Idaho State University’s Preparatory Piano Program celebrates 10-year anniversary with new Steinway piano
Posted August 30, 2010
Idaho State University's Preparatory Piano Program – which has received rave reviews by both its students and instructors – is celebrating its 10th anniversary with the purchase and use of a Steinway piano.
The Steinway piano was purchased with assistance from the Bistline Foundation, which provided a $7,000 grant. The other half of the cost was covered by fees collected by the teachers in the Preparatory Piano Program.
Kori Bond, ISU associate professor of piano and director of the Piano Preparatory Program, expressed appreciation to both parties.
"The Bistline Foundation has regularly and annually supported the ISU Summer Piano Institute, and now it came through with a timely and generous grant when we had the opportunity to buy the piano," Bond said. "This is just one of many ways the Bistline Foundation and the family have supported the arts and music in our community."
Bond said the purchase of the piano also says a lot about the program’s teachers, who are ISU piano students.
"Our ISU teachers have invested a lot of time and effort into the program," Bond said. "They are proud of their work and devoted to the program, and they helped pay for the Steinway to benefit of the program's students."
The Steinway is set up in a piano practice room and studio that is used by ISU students and where many of the Preparatory Piano Program lessons are taught.
The ISU Department of Music program uses ISU piano students as instructors to teach the public, from preschoolers to seniors, piano. It is an arrangement that has worked well for both parties.
"This incredible program, led by Dr. Kori Bond and assisted by Abbi Clark, is an ISU highlight, providing quality piano instruction to a large number of community children at a very affordable cost," said Herbert Maschner, an ISU anthropology professor and interim director of the Idaho Museum of Natural History, whose 8-year-old son Alexander participated in the program during the 2009-10 academic year.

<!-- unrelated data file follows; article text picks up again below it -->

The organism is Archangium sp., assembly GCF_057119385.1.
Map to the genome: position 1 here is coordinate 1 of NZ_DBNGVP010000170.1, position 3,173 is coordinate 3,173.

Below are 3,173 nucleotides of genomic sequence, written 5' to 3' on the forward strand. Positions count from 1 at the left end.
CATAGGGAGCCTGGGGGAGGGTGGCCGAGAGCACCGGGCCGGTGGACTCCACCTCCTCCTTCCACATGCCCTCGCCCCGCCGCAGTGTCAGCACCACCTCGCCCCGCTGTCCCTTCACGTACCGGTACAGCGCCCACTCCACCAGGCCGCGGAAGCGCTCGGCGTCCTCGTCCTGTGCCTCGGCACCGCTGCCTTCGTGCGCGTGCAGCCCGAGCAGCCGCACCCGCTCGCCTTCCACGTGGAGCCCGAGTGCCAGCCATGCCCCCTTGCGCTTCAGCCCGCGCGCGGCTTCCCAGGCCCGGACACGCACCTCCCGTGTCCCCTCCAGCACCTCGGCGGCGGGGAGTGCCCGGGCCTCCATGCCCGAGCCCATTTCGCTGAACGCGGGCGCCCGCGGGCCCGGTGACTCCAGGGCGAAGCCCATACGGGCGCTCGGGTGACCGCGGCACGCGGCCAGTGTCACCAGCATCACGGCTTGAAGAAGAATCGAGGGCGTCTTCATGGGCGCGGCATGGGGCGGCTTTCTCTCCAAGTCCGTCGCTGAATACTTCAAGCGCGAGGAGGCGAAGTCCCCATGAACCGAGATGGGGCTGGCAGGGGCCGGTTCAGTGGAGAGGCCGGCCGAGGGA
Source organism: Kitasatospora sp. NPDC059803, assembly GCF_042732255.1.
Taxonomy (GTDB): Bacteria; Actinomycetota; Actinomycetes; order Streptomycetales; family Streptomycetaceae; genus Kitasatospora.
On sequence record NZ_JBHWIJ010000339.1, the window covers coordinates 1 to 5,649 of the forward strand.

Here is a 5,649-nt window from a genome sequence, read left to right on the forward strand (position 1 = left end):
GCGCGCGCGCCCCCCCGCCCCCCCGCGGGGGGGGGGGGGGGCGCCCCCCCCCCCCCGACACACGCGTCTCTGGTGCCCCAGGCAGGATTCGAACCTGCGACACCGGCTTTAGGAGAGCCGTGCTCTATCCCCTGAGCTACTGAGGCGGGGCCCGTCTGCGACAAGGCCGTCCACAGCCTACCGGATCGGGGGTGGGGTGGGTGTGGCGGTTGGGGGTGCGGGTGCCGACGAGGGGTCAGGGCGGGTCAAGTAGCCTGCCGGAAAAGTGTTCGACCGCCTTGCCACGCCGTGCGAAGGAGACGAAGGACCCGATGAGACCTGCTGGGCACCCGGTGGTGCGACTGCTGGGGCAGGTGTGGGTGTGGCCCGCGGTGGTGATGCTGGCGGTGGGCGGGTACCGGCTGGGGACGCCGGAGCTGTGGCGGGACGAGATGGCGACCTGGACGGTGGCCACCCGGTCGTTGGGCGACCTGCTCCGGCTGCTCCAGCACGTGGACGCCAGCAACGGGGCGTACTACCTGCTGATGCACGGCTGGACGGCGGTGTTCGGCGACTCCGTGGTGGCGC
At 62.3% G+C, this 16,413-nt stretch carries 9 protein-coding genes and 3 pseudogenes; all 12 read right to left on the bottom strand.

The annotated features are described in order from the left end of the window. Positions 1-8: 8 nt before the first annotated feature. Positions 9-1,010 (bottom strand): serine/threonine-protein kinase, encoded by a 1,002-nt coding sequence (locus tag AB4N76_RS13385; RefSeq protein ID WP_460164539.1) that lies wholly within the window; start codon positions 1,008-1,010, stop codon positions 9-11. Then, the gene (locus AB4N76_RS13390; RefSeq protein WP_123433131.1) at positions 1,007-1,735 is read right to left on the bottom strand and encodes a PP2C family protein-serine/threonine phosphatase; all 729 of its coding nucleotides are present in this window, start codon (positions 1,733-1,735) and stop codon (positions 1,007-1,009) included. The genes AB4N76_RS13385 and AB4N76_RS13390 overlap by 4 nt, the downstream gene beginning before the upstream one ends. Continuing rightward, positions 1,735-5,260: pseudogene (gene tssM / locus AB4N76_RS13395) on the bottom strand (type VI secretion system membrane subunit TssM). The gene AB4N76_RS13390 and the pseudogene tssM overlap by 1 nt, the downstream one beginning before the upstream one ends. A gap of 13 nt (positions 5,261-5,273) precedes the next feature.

"We have students of all levels and all ages, including kids, college students and adults," Bond said. "Probably about 70 percent of our students are pre-college age. We have had them as young as 5 and as old as 70."
The program has taught approximately 500 students in the last 10 years, and now it has grown to where it teaches 60 to 80 students per semester. Individual teachers, depending on their experience, will teach from two to 20 students per semester in private, one-on-one lessons.
But, the program is about much more than the experience and enrichment it gives its students: ISU music students, who are the program’s teachers, also benefit.
"For me it has been a good time and a wonderful opportunity to learn to teach with other ISU students," said Evan Heath, a piano performance major who has taught in the program for five years. "It allows me to share ideas and experiences with the other teachers and I feel like it has allowed me to greatly improve my teaching."
Bond said that it is very important for pianists to learn good teaching skills because teaching piano is a necessary part of their careers.
"Needing to have experience teaching is more true of pianists than most other instrumentalists, and there is a huge market for people wanting to take lessons," Bond said. "Many ISU piano students will make part of their living teaching piano. Students need the experience and skills they learn from this program."
Students in the Preparatory Piano Program have a recital at the end of each semester and they can be invited to perform in a master class, taught by Bond or a guest clinician. The children's recital is more formal, the adult performance more casual, generally among class members.
The cost of the program is $156 per semester for weekly half-hour lessons, and students have the option for taking 45-minute or hour lessons.
The program began Aug. 30, but there are still several slots open. The program is usually full by the end of the second or third week of lessons. The program accepts late applications and fees are prorated, and it is not too late to register now for fall or too early to make arrangements for spring semester.
For more information on the program contact Bond at (208) 282-2551 or firstname.lastname@example.org.